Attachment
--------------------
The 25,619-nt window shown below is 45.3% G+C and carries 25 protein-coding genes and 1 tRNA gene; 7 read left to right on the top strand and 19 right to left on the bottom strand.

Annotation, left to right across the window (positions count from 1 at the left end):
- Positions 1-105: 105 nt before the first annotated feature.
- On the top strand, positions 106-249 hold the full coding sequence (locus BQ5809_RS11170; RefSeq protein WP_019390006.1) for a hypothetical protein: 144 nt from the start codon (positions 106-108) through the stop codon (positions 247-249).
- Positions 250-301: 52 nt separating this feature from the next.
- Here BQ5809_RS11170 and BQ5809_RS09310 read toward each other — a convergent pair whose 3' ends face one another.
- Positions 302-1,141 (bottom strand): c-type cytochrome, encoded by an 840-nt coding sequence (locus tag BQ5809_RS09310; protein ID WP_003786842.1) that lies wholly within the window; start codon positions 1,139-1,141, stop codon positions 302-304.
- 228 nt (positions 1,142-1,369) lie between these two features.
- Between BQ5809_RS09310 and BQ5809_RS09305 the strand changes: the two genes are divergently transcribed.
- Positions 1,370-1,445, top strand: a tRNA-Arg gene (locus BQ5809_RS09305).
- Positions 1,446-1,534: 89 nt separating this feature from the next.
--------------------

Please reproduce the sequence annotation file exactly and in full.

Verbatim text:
The 25,619-nt window shown below is 45.3% G+C and carries 25 protein-coding genes and 1 tRNA gene; 7 read left to right on the top strand and 19 right to left on the bottom strand.

Annotation, left to right across the window (positions count from 1 at the left end):
- Positions 1-105: 105 nt before the first annotated feature.
- On the top strand, positions 106-249 hold the full coding sequence (locus BQ5809_RS11170; RefSeq protein WP_019390006.1) for a hypothetical protein: 144 nt from the start codon (positions 106-108) through the stop codon (positions 247-249).
- Positions 250-301: 52 nt separating this feature from the next.
- Here BQ5809_RS11170 and BQ5809_RS09310 read toward each other — a convergent pair whose 3' ends face one another.
- Positions 302-1,141 (bottom strand): c-type cytochrome, encoded by an 840-nt coding sequence (locus tag BQ5809_RS09310; protein ID WP_003786842.1) that lies wholly within the window; start codon positions 1,139-1,141, stop codon positions 302-304.
- 228 nt (positions 1,142-1,369) lie between these two features.
- Between BQ5809_RS09310 and BQ5809_RS09305 the strand changes: the two genes are divergently transcribed.
- Positions 1,370-1,445, top strand: a tRNA-Arg gene (locus BQ5809_RS09305).
- Positions 1,446-1,534: 89 nt separating this feature from the next.